Journal of Clinical and Aesthetic Dermatology

MauiDerm 2017

An evidence-based, peer-reviewed journal for practicing clinicians in the field of dermatology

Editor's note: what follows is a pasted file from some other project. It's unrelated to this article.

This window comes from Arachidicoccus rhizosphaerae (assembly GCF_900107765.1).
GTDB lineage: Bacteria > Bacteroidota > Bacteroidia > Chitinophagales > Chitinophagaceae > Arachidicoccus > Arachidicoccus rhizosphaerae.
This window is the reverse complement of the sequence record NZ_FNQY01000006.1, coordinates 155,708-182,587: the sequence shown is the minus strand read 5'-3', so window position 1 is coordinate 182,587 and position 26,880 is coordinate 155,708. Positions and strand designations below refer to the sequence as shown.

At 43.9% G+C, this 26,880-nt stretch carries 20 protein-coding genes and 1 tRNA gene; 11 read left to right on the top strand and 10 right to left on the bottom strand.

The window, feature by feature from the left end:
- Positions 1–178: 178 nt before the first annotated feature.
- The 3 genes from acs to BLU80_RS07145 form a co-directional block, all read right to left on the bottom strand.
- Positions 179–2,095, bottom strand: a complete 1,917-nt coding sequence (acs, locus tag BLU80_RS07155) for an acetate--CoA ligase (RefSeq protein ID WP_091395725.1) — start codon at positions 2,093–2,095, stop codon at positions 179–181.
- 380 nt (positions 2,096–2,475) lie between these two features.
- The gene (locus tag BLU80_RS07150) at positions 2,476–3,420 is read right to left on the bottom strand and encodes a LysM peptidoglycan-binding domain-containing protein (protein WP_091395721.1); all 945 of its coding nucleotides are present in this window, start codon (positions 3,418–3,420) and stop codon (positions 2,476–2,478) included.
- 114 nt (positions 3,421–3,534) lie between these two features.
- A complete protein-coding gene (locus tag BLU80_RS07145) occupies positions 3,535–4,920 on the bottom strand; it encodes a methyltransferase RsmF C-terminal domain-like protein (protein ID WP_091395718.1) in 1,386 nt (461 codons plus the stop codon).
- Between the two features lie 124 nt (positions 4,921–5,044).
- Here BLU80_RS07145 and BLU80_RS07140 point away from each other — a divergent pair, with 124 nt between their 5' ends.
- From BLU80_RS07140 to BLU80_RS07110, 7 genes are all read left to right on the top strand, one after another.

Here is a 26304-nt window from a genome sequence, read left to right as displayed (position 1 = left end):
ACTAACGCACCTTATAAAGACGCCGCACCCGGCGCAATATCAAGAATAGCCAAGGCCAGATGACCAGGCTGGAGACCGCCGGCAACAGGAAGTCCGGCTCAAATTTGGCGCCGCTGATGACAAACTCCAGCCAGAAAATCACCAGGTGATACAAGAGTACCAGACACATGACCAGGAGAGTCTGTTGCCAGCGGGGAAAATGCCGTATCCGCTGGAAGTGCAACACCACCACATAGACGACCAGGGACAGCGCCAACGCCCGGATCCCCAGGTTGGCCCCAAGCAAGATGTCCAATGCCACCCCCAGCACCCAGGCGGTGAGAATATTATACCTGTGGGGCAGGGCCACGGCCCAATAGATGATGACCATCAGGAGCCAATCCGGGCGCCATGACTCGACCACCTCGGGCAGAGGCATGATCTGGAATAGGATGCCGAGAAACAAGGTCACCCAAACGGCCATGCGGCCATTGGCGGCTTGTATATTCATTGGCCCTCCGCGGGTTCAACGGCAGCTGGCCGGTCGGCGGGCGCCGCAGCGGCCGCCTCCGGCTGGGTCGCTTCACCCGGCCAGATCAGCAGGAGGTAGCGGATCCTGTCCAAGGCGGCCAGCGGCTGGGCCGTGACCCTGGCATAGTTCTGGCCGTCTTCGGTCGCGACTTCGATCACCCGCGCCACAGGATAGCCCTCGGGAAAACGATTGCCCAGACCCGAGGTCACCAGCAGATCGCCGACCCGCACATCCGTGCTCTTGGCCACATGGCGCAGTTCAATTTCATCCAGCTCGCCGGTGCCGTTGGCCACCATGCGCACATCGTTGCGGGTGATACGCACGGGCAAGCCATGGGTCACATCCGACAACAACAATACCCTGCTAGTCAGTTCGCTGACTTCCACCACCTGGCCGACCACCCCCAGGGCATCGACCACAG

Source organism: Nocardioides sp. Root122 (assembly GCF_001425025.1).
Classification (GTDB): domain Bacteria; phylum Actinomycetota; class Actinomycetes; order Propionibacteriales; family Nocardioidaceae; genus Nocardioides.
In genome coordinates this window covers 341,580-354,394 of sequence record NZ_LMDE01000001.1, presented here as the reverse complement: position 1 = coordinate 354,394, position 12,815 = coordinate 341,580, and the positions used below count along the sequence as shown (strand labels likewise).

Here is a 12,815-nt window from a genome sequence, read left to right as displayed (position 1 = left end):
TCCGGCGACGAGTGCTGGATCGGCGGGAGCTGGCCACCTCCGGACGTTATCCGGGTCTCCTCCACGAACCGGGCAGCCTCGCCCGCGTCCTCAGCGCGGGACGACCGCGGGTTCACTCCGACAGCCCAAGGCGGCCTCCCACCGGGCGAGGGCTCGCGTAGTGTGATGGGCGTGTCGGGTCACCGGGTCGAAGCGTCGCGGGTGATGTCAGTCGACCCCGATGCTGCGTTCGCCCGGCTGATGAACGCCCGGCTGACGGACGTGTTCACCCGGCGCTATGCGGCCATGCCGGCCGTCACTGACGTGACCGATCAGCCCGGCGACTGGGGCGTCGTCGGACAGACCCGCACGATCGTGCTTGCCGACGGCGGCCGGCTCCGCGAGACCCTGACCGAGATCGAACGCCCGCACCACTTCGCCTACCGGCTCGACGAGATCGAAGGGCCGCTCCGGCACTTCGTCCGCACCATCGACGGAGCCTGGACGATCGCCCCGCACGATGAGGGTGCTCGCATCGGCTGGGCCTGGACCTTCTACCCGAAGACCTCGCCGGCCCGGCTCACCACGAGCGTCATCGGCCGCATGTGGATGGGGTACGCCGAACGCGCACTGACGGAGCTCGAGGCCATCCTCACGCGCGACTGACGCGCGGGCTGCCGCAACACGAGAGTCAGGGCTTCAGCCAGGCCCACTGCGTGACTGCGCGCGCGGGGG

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S13 JCAD journal of clinical and aesthetic dermatology May 2017 • Volume 10 • Number 5 (Supplement 1) a ging skin with twice-daily, targeted t reatment over eight weeks. Methods: A prospective, open-label study was conducted in 25 females, 30 to 65 years of age with moderate photoaging in ≥1 of the following areas: fine lines/wrinkles, crow's feet, forehead wrinkles, and nasolabial folds. S ubjects applied study product twice daily to identical targeted areas only. Expert-graded evaluations were based on digital photography using Canfield VISIA-CR at baseline, 4, and 8 weeks. A subset of subjects (n=5) applied study product twice daily to spots on their forearm delineated by small temporary tattoos for ultrasound measurements at each time point. Additionally, subjects completed a self-assessment questionnaire at baseline, 2, 4, and 8 weeks. Tolerability was assessed throughout the study. Results: Twenty-five subjects completed the study. Expert-grader evaluations demonstrated 31, 23, and 21 percent average reductions from baseline in crow's feet, forehead lines, and fine lines/wrinkles at eight weeks. Additionally, 68 percent of subjects demonstrated improvement in nasolabial folds from baseline at eight weeks. Ultrasound images demonstrated increased skin thickness and density from baseline measurements at Week 8. Nearly 90 percent of subjects reported agreement in reductions in the appearance of fine lines/wrinkles, and improvements in skin smoothness and softness; 72 percent of subjects reported that they looked younger. Five subjects reported mild adverse events; one mild breakout may have been related to study product. No subject discontinued treatment. Conclusion: Twice-daily treatment with a large molecule, injectable-grade HA-containing cream demonstrated r eductions in the appearance of crow's f eet, forehead lines, and fine lines/wrinkles, and improvement in nasolabial folds in the majority of subjects. Additionally, high subject satisfaction was achieved in improvement in the appearance of fine lines/wrinkles. The injectable-grade HA c ream was highly tolerated throughout the study period. PSORIASIS Improvements in Lesional Burning and Stinging With Brodalumab in Psoriasis Studies Presenters: Lawrence Green, 1 Leon Kircik, 2,3 David M. Pariser, 4,5 Shipra Rastogi, 6 Radhakrishnan Pillai, 7 Robert J. Israel 6 Affiliations: 1 George Washington University School of Medicine, Washington, DC; 2 Indiana University School of Medicine, Indianapolis, IN; 3 Mount Sinai Medical Center, New York, NY; 4 Eastern Virginia Medical School, Norfolk, VA; 5 Virginia Clinical Research, Inc, Norfolk, VA, USA; 6 Valeant Pharmaceuticals North America LLC, Bridgewater, NJ; 7 Dow Pharmaceutical Sciences (a division of Valeant Pharmaceuticals North America LLC), Petaluma, CA Background: Brodalumab is an interleukin-17RA antagonist with high skin clearance efficacy in psoriasis. The efficacy and safety of brodalumab in three Phase 3, multicenter, randomized, double-blind, placebo- and active comparator–controlled studies in patients with moderate-to-severe psoriasis (AMAGINE-1/-2/-3) have been previously evaluated and reported. This analysis evaluated the effect of brodalumab on lesional burning and stinging, as assessed by the psoriasis symptom inventory (PSI), a validated patient-reported outcome instrument f or use in patients with moderate-to- s evere psoriasis. Burning and stinging sensations are distinct from lesional pain and can contribute to diminished quality of life. Methods: Patients were randomized to receive brodalumab (140 or 210mg Q2W) or placebo and/or ustekinumab d uring the 12-week induction phase. Patients used a daily electronic diary to rate the severity of symptoms during the previous 24 hours on a PSI scale of 0 (not at all severe) to 4 (very severe). In addition to visual assessments of redness, scaling, cracking, and flaking symptoms, which were also included in PASI and sPGA investigator evaluations, the PSI assessed itch, burning, stinging, and pain symptoms. Daily assessments of burning and stinging symptoms were analyzed as weekly PSI averages. At each study visit (including the baseline assessment), patients determined to be PSI responders reported an average weekly score ≤1. Results: Baseline mean PSI weekly averages for burning and stinging, respectively, were 2.1 and 2.1 for the placebo group; 2.1 and 2.0 for the brodalumab 140mg group; and 2.1 and 2.0 for the brodalumab 210mg group. Mean scores were significantly lower with both doses of brodalumab relative to placebo for both endpoints by Week 2, and remained significantly decreased through Week 12 (P<0.001). At baseline, the percentages of patients with average weekly PSI scores ≤1 (responders) for burning and stinging were 17.4 and 20.9 percent for the placebo group (n=844); 18.9 and 21.0 percent for the brodalumab 140mg group (n=1458); and 18.3 and 20.6 percent for the brodalumab 210mg group (n=1458), respectively. By Week 2, the percentages of responders for burning and stinging had significantly

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